Ron DiLauro Spine-Health System Administrator
    I am not a medical professional. I comment on personal experiences
    You can email me at: rdilauro@veritashealth.com
  • Any thoughts?
    L5-S1 Moderate Sized central disk herniation. Degenerative loss of disk space height.
    L4-L5 Small central disk herniation
    L3-L4 mild diffuse disc bulge
  • Have you tried other treatments..physical therapy etc? Not all things improve with age & back problems are definitely not like wine or cheese! I know that when you're in pain your priority is to get the pain to stop but I try to remember that things can get a whole lot worse & a great physical therapist can really help you strengthen your body & limit any further damage.

    I hope it goes well on March 3rd. Surgery is a HUGE step. I hope that your problems can be managed with more conservative measures. Please keep us posted.
    Osteoarthritis & DDD.
  • None of us is qualified to give you an idea about whether or not surgery is necessary. That decision is made by your surgeon after his review of any imaging studies, his physical exam of you, and review of your symptoms. The usual steps are given below in the link at the bottom of my post. You might want to read it , so that you can understand what the steps to getting treatment are and when they tend to occur.
  • Im3uedIIm3ued Posts: 5
    edited 03/04/2014 - 5:16 AM
    Darren, It may not be the consensus of online pain forum populations, but try to accept that for a long time now, it's been widely recognized that spine surgeries of all types, not just fusion/fixation, are being performed way too often.

    May I suggest about finding an advocate? Find an old retired hospital RN or an old, retired surgeon, no longer living where he practiced. It should be easy. They can give you a lifetime of anecdotal wisdom.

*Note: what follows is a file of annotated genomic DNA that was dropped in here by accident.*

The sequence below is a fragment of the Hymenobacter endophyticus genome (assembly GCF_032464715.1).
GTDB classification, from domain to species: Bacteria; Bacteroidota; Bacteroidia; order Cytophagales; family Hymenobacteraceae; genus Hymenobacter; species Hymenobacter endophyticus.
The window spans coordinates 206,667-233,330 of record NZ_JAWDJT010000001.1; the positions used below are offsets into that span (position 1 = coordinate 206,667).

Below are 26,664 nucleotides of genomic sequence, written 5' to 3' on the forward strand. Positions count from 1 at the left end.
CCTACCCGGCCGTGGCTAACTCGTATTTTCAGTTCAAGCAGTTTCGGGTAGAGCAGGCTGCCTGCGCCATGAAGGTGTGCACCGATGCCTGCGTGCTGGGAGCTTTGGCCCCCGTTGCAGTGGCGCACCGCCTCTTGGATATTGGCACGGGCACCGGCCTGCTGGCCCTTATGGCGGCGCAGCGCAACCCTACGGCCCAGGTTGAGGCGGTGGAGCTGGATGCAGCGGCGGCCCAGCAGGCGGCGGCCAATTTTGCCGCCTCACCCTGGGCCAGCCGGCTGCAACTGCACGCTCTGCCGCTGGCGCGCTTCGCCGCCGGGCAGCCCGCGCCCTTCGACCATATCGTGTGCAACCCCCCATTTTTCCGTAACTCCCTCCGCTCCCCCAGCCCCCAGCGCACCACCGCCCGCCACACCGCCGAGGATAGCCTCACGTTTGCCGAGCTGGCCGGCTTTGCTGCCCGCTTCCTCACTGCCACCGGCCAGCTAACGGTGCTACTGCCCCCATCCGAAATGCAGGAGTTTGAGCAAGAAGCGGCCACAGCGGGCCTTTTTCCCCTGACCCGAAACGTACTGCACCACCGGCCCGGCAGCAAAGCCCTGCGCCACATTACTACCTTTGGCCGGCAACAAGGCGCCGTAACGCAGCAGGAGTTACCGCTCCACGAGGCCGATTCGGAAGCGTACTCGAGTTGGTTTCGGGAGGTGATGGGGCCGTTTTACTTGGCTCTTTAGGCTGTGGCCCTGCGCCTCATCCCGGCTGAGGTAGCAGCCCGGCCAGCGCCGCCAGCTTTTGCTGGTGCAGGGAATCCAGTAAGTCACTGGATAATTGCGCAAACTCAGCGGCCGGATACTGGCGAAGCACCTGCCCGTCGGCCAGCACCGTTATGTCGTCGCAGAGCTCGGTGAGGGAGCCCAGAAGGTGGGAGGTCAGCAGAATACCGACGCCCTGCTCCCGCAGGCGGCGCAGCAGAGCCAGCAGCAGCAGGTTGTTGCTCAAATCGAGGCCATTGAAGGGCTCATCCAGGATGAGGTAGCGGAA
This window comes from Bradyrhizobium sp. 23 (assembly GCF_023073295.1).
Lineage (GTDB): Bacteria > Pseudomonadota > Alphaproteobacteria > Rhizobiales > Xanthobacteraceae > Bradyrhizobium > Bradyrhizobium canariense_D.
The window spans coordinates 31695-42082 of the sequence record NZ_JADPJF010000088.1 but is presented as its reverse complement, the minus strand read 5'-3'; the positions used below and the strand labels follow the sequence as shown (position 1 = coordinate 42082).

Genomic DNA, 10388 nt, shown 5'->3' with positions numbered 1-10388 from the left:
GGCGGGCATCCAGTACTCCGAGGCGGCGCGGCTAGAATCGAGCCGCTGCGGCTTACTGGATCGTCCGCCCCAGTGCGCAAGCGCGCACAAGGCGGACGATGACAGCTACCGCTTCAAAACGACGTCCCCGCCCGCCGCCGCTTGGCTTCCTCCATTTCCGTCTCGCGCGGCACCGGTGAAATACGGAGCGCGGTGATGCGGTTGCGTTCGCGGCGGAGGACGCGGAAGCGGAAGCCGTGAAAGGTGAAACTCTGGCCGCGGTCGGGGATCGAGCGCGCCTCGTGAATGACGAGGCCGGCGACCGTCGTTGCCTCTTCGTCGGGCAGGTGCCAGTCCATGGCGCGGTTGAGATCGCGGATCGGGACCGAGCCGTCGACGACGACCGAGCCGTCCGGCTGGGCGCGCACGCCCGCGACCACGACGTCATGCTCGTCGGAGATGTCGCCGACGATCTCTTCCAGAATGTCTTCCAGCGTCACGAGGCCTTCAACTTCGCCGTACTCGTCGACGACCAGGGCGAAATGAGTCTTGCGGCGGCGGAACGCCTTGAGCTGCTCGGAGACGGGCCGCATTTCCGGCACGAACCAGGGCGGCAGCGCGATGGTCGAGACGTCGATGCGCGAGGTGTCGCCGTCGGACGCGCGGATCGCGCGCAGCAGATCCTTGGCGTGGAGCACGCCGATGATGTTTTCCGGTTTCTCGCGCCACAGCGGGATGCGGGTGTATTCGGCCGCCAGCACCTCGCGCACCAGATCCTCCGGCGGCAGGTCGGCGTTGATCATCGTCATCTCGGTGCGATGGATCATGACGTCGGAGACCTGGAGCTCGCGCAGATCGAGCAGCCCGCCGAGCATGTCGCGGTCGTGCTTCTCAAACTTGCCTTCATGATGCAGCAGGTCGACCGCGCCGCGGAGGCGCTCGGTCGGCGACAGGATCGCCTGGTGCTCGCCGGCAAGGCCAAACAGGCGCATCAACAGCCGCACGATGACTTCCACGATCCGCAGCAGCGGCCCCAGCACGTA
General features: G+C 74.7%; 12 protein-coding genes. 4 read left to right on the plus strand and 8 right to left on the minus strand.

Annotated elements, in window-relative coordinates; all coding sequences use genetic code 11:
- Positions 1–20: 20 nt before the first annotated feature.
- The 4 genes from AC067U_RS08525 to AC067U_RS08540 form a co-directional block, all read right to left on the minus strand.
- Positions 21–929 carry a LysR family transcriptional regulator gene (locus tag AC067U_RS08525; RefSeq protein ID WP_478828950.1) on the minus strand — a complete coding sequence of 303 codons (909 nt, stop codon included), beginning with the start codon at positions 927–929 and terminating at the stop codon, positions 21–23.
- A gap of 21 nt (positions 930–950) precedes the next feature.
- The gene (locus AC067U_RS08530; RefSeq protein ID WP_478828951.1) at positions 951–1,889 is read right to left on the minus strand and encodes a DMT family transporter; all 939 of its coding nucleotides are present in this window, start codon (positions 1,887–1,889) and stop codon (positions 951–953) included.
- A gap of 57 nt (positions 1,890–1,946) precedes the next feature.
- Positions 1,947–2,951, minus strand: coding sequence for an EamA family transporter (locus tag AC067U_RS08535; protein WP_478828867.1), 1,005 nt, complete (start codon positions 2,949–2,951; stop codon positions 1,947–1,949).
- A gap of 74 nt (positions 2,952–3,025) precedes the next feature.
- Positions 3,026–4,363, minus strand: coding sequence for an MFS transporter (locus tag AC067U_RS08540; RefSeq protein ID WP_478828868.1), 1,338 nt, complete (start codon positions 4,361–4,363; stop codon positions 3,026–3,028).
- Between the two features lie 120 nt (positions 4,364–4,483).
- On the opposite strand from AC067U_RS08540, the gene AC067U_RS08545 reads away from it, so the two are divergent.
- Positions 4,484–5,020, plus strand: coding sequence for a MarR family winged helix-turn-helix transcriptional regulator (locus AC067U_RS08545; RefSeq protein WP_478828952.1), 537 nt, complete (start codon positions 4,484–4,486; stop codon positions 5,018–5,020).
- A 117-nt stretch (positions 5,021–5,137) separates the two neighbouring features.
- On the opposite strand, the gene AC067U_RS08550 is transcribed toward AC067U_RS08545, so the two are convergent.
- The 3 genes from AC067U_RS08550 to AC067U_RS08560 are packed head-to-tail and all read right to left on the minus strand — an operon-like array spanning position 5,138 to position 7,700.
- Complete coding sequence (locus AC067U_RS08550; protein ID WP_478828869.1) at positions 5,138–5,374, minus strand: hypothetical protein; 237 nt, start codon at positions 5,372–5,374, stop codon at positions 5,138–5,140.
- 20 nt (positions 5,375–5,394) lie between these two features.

You are the only person who should decide about the "necessity" of surgery.

    A few of the pertinent factors would be:
    Your age. Your weight. Your financial need to remain working.
    Are you working still? Can you possibly remain working with this pain and it's associated misery?
    Do you believe, after these two years, that most radiating nerve pain causes diminish with time?
    Are you being compensated for your spine injuries or unemployment? Is it enough?
    Can you accept this?....that your "signature" of spinal diagnoses, images of disc herniations, even if they show nerve root compression, do not translate to severity of pain. Many millions of people in this country are walking around, no spinal symptoms at all, and their MRI's would show lots of severe herniations, bony compression of nerves,
    If a chiropractor, osteopath, or other practitioner told you that you should become a master at fulfilling your work and family roles WITH this pain, could you accept that?

    I'm sorry about your long two years of pain.

    Post edited to remove doctor bashing, this violates forum rules

    Post Edited by Liz The Spine-Health Moderator Team